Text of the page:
25 years later, new guards get reminder of Camp Hill riots

Written by Ben Allen and Radio Pennsylvania | Oct 27, 2014 1:25 PM

Photo by AP Photo/Paul Vathis

A Pennsylvania State Police helicopter hovers over the grounds of the state prison in Camp Hill, Oct. 25, 1989, as riots took place.

(Camp Hill) -- Today marks the 25th anniversary of the end of the Camp Hill prison riots, and the state Department of Corrections' training for new guards includes some lessons learned from the uprising.

138 correctional staff and 70 inmates were injured in the riots lasting three days in 1989 at the Camp Hill state prison in Cumberland County.

State troopers stormed the facility 25 years ago to regain control of the complex and put an end to the mayhem.

Department of Corrections Spokeswoman Susan McNaughton, who worked in the agency’s press office in 1989, says each new prison guard learns about the riots.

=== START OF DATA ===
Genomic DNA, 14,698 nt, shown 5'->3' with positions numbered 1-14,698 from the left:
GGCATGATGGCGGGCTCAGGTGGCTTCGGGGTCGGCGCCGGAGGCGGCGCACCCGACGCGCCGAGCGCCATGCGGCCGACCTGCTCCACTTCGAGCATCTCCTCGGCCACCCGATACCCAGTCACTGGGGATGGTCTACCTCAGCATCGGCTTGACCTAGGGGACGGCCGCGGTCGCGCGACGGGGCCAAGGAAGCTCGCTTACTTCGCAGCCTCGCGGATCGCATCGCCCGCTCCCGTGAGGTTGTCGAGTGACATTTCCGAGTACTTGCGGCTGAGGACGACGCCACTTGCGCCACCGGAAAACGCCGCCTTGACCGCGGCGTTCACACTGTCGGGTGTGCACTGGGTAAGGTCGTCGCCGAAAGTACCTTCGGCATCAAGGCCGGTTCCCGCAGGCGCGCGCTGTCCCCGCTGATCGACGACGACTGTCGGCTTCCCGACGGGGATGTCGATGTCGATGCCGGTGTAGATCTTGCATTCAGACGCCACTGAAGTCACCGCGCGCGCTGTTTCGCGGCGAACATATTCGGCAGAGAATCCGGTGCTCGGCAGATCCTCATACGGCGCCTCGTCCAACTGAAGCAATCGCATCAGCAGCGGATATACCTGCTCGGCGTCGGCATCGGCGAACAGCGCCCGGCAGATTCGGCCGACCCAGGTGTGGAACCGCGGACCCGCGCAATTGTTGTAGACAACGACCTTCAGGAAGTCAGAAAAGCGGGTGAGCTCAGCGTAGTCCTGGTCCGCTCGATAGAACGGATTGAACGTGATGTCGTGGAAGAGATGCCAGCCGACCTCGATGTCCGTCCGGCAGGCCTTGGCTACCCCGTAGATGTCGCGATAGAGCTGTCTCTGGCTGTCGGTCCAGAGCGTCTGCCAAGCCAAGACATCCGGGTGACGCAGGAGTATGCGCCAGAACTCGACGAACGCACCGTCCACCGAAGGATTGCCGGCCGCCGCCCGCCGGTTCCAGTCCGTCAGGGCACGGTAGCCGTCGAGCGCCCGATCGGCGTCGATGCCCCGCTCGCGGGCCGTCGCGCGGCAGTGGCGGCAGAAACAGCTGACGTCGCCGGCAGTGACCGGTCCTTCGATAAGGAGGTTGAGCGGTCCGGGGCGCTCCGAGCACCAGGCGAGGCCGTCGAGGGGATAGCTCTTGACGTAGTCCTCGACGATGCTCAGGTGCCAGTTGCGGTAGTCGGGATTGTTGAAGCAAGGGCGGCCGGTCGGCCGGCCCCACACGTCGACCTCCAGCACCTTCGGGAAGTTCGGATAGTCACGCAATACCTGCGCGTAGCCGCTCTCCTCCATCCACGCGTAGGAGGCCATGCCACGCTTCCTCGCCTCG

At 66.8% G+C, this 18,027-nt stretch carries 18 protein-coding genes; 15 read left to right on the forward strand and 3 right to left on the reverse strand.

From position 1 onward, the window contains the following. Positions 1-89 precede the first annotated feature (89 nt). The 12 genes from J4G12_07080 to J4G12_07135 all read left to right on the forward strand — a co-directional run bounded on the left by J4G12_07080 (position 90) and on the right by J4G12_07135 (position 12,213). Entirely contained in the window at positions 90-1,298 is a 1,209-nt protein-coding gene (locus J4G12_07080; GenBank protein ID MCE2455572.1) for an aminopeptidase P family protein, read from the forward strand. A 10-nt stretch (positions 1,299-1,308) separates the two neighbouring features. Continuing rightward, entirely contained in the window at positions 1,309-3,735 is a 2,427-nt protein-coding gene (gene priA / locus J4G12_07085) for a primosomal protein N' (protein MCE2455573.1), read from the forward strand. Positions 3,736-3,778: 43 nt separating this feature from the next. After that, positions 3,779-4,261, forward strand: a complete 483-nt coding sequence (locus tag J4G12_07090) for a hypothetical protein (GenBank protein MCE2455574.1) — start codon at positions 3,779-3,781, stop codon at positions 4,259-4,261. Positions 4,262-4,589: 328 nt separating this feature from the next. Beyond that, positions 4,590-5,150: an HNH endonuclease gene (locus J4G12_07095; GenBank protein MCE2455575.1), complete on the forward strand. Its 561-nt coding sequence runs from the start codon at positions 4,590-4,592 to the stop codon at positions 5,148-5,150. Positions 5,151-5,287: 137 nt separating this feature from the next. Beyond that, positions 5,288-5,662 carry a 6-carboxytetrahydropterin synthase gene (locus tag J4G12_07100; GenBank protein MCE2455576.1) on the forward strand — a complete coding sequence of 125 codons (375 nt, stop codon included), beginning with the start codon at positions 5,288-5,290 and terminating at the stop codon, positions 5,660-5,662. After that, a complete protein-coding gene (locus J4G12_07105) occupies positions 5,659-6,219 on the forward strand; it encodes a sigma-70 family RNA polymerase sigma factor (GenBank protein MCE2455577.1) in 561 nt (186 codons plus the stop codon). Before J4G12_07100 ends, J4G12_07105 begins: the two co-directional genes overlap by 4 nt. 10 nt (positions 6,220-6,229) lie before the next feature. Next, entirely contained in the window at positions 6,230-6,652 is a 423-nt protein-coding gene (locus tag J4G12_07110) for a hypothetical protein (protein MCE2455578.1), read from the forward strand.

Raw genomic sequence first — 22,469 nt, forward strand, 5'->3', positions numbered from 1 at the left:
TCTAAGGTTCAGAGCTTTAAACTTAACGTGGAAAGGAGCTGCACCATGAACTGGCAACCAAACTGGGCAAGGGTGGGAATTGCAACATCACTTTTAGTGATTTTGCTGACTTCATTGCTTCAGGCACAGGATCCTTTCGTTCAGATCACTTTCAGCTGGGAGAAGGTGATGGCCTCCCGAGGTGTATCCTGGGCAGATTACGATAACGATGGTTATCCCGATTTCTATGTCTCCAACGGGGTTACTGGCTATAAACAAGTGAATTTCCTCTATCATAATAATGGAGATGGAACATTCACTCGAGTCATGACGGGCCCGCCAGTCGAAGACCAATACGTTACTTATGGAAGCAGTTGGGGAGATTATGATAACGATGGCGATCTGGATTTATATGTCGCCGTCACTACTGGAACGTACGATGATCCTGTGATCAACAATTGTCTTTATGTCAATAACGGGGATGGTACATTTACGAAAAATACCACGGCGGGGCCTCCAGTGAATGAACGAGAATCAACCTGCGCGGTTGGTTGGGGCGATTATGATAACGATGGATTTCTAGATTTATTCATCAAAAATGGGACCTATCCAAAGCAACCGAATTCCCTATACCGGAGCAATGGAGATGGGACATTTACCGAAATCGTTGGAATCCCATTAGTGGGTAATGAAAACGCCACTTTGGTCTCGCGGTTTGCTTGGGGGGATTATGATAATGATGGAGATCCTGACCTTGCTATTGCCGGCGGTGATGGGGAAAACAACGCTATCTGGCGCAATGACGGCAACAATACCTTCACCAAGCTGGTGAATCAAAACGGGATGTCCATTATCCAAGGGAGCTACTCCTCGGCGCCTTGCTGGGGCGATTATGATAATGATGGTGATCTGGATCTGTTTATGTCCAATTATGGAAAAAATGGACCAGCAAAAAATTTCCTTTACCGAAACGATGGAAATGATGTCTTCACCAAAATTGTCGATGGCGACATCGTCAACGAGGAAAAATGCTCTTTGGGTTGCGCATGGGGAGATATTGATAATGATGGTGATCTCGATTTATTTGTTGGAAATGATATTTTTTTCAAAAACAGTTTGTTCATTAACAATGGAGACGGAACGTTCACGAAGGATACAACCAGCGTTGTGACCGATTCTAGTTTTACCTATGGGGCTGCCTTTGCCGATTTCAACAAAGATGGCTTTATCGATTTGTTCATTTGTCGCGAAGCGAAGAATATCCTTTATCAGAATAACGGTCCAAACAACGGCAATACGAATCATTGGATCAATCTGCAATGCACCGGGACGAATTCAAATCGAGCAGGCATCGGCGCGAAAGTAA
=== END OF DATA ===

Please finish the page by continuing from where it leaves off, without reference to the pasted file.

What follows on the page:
"Will it happen again? We can't say that it won't. But we are certainly working to prevent it from ever escalating to that level," she says.

The DOC has since changed some of the building designs to prevent large gatherings.

"But it's only going to be in a small area and it's not going to get as big as it was at Camp Hill. And that's something that we took into account when we were building our new prisons. All of our prisons, pretty much the design and operation of our prisons, is based on what we learned from the riot," says McNaugton.

14 buildings were also destroyed during the 1989 riots.

It was later concluded overcrowding played a major factor in the violence.

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